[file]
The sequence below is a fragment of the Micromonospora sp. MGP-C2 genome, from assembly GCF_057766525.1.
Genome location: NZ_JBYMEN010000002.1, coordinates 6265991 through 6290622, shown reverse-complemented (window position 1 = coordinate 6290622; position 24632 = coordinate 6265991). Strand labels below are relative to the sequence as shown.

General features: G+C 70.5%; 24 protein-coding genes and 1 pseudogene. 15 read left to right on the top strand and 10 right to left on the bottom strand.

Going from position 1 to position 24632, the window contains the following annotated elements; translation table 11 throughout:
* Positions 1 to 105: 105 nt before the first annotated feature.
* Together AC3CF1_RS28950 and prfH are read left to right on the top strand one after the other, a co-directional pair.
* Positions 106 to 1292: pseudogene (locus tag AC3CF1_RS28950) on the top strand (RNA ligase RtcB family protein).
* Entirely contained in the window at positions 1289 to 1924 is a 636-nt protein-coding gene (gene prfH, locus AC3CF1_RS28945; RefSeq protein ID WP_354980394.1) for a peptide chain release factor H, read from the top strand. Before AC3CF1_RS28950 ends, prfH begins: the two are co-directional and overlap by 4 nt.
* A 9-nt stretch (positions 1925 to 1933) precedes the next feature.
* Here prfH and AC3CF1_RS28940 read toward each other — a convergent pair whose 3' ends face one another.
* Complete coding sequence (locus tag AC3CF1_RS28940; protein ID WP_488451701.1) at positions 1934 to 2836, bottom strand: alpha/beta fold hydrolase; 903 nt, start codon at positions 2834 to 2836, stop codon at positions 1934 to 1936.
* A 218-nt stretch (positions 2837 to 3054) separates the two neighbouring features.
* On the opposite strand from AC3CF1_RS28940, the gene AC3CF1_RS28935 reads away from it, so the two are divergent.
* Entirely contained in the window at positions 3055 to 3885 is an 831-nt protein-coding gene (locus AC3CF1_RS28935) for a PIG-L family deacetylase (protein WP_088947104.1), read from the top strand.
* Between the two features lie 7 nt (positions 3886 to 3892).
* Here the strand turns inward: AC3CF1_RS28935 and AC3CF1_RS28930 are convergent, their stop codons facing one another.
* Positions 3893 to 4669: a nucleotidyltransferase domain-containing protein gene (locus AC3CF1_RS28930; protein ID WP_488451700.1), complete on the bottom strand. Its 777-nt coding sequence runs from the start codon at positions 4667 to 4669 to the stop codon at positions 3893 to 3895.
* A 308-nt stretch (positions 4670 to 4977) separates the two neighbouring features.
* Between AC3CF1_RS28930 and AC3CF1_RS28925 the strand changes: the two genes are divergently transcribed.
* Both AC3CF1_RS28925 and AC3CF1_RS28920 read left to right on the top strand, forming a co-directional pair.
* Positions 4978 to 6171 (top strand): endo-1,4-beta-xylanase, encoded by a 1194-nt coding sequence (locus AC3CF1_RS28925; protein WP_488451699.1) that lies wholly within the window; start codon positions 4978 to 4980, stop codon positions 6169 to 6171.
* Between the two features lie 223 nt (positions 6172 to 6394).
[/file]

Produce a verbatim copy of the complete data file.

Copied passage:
The sequence below is a fragment of the Micromonospora sp. MGP-C2 genome, from assembly GCF_057766525.1.
Genome location: NZ_JBYMEN010000002.1, coordinates 6265991 through 6290622, shown reverse-complemented (window position 1 = coordinate 6290622; position 24632 = coordinate 6265991). Strand labels below are relative to the sequence as shown.

General features: G+C 70.5%; 24 protein-coding genes and 1 pseudogene. 15 read left to right on the top strand and 10 right to left on the bottom strand.

Going from position 1 to position 24632, the window contains the following annotated elements; translation table 11 throughout:
* Positions 1 to 105: 105 nt before the first annotated feature.
* Together AC3CF1_RS28950 and prfH are read left to right on the top strand one after the other, a co-directional pair.
* Positions 106 to 1292: pseudogene (locus tag AC3CF1_RS28950) on the top strand (RNA ligase RtcB family protein).
* Entirely contained in the window at positions 1289 to 1924 is a 636-nt protein-coding gene (gene prfH, locus AC3CF1_RS28945; RefSeq protein ID WP_354980394.1) for a peptide chain release factor H, read from the top strand. Before AC3CF1_RS28950 ends, prfH begins: the two are co-directional and overlap by 4 nt.
* A 9-nt stretch (positions 1925 to 1933) precedes the next feature.
* Here prfH and AC3CF1_RS28940 read toward each other — a convergent pair whose 3' ends face one another.
* Complete coding sequence (locus tag AC3CF1_RS28940; protein ID WP_488451701.1) at positions 1934 to 2836, bottom strand: alpha/beta fold hydrolase; 903 nt, start codon at positions 2834 to 2836, stop codon at positions 1934 to 1936.
* A 218-nt stretch (positions 2837 to 3054) separates the two neighbouring features.
* On the opposite strand from AC3CF1_RS28940, the gene AC3CF1_RS28935 reads away from it, so the two are divergent.
* Entirely contained in the window at positions 3055 to 3885 is an 831-nt protein-coding gene (locus AC3CF1_RS28935) for a PIG-L family deacetylase (protein WP_088947104.1), read from the top strand.
* Between the two features lie 7 nt (positions 3886 to 3892).
* Here the strand turns inward: AC3CF1_RS28935 and AC3CF1_RS28930 are convergent, their stop codons facing one another.
* Positions 3893 to 4669: a nucleotidyltransferase domain-containing protein gene (locus AC3CF1_RS28930; protein ID WP_488451700.1), complete on the bottom strand. Its 777-nt coding sequence runs from the start codon at positions 4667 to 4669 to the stop codon at positions 3893 to 3895.
* A 308-nt stretch (positions 4670 to 4977) separates the two neighbouring features.
* Between AC3CF1_RS28930 and AC3CF1_RS28925 the strand changes: the two genes are divergently transcribed.
* Both AC3CF1_RS28925 and AC3CF1_RS28920 read left to right on the top strand, forming a co-directional pair.
* Positions 4978 to 6171 (top strand): endo-1,4-beta-xylanase, encoded by a 1194-nt coding sequence (locus AC3CF1_RS28925; protein WP_488451699.1) that lies wholly within the window; start codon positions 4978 to 4980, stop codon positions 6169 to 6171.
* Between the two features lie 223 nt (positions 6172 to 6394).